The emergence of the Asian region as the dominant force in the global economy is not a reflection of any U.S. short-comings, but a naturally occurring phenomenon based on population dynamics and trade. However, the other primary reason for the reduction in U.S. influence results from America's own actions. From 1933 until 1971, the U.S. dollar was linked to gold at the official rate of $35 per ounce, which means that during this period the U.S. government was prepared to provide one ounce of gold in exchange for 35 U.S. dollars, and vice versa (to everyone except its own citizens, that is). This official link to gold, however, created a problem for the government. It meant that the supply of U.S. dollars could not be arbitrarily increased to suit higher levels of debt and a short term political agenda. The consequences of fiscal irresponsibility would be the complete depletion of America's gold reserves as the rest of the world rushed to convert their de-based dollars into gold.

In 1971, President Nixon removed the official link between the U.S. dollar and gold. The U.S. government, no longer restrained by the need to exchange gold for dollars at a certain rate, embarked on a spending spree which has seen the dollar lose around 90% of its purchasing power in 25 years. It has also reduced to a small fraction of its former self when measured against most other major currencies.

Continuation of the current U.S. fiscal policies will firstly lead to the loss the dollar's reserve status, and eventually to the complete demise of the dollar as a useful medium of exchange. (Note that the removal of the official link to gold did not, in itself, cause the collapse of the dollar. The real causes are numerous and include expansionist-minded banks, a Federal Reserve unwilling to assert its independence from its political masters, and politicians who were/are prepared to mortgage the future living standards of U.S. citizens to achieve short term political objectives. Nixon's action simply removed the last major obstacle to the furtherment of financially irresponsible practices on a large scale).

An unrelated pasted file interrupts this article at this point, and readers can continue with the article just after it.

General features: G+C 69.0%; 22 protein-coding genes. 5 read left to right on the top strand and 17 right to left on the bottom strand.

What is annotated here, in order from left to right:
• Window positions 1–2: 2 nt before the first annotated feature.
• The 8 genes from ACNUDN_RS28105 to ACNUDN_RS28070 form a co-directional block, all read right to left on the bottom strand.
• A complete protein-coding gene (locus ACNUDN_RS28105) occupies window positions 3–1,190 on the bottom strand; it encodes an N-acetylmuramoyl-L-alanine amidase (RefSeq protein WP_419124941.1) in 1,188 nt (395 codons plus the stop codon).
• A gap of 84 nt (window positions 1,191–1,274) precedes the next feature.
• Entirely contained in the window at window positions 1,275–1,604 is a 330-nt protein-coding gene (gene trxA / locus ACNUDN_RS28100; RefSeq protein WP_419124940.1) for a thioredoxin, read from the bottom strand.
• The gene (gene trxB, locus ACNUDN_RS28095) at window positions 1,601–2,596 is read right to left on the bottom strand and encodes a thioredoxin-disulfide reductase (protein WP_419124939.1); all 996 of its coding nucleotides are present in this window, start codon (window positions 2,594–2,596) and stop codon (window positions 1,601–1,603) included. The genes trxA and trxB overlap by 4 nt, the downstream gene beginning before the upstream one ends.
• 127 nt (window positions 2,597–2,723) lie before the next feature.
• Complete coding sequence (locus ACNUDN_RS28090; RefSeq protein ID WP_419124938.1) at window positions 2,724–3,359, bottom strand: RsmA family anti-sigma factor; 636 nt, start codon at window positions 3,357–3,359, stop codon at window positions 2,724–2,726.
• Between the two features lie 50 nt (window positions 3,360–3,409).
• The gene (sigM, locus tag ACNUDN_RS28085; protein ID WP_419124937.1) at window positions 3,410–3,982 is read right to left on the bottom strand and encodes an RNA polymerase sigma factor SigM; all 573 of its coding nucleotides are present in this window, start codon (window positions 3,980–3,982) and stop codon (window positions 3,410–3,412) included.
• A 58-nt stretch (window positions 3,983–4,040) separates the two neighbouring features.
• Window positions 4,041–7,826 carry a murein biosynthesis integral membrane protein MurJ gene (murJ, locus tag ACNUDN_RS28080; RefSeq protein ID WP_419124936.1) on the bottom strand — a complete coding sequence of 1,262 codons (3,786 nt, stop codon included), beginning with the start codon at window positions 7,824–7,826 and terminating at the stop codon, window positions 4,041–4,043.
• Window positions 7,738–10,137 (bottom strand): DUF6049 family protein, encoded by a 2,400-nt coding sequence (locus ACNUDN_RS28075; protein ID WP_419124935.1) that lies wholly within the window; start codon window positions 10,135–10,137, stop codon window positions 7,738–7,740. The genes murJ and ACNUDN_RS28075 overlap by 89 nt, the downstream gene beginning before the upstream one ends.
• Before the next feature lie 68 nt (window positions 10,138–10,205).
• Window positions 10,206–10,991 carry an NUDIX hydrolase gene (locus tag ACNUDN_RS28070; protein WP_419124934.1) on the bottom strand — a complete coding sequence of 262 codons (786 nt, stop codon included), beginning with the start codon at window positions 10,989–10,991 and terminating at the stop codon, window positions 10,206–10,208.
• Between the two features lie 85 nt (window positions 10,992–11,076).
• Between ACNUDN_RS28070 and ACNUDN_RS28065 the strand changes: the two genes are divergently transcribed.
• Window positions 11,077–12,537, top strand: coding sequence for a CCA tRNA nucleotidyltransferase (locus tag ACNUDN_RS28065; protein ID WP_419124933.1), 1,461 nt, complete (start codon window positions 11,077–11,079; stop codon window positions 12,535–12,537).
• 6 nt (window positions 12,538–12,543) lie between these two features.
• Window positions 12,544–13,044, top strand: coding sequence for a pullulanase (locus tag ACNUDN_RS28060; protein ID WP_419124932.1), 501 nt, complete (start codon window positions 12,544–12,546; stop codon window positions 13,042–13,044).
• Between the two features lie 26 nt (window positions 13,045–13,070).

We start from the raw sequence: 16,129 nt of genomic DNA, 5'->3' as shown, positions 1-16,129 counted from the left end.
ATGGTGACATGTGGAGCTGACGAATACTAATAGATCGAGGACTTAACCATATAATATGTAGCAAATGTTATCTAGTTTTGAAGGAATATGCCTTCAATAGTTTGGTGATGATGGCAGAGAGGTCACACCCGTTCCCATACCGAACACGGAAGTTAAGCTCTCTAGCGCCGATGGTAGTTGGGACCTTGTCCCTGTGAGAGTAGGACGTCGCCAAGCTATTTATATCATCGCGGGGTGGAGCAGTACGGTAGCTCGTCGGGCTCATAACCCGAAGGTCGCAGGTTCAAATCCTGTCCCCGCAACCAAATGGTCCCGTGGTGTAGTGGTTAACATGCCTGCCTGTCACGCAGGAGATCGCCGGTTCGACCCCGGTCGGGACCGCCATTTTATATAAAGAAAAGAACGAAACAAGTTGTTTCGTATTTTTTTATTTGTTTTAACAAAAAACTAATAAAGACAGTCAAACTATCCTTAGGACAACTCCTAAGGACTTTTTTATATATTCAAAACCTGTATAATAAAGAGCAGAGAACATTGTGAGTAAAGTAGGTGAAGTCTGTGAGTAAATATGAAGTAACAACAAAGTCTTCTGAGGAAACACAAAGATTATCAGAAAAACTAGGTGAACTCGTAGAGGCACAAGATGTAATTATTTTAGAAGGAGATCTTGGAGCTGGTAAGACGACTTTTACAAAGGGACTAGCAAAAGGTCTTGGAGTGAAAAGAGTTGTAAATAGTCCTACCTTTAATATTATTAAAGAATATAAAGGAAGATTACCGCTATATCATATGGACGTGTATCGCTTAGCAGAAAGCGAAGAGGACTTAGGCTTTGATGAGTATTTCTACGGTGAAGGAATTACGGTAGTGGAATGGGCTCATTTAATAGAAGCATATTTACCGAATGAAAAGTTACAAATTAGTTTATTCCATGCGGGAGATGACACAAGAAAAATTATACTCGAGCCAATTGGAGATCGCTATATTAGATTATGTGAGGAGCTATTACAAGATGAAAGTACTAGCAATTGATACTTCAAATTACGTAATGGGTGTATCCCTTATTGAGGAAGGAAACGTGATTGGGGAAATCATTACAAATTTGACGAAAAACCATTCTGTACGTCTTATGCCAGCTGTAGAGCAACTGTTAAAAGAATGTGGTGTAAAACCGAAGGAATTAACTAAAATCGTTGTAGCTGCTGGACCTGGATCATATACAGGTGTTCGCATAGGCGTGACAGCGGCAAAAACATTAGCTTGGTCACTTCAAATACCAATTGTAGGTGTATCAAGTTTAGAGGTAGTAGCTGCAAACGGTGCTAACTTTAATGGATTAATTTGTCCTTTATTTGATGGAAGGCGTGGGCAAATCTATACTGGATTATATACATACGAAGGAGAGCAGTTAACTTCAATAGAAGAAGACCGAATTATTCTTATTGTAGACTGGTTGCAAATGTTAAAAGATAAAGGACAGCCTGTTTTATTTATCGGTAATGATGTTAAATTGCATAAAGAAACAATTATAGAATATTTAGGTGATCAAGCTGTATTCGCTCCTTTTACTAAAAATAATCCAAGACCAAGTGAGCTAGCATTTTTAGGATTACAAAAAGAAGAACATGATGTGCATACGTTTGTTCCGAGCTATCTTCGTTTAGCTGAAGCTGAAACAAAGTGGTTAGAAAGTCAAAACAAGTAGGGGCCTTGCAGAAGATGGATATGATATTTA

U.S. economic influence has dwindled hand in hand with the debasement of its currency.

In conclusion, evidence of political wrong-doings within the U.S. Government continue to surface. However, for the reasons discussed above, anything short of a presidential impeachment or resignation is unlikely to significantly affect investment decisions made outside the U.S., including the decision to buy or sell gold.

Steve SavilleSteve Saville graduated from the University of Western Australia in 1984 with a degree in electronic engineering and from 1984 until 1998 worked in the commercial construction industry as an engineer, a project manager and an operations manager.  In 1993, after studying the history of money, the nature of our present-day fiat monetary system and the role of banks in the creation of money,  Saville developed an interest in gold.  In August 1999 he launched The Speculative Investor (TSI) website. Steve Saville has  lived in Asia (Hong Kong, China and Malaysia) since 1995 and currently resides in Malaysian Borneo.  

Gold is using for heat dissipation in some cars.

Gold Eagle twitter                Like Gold Eagle on Facebook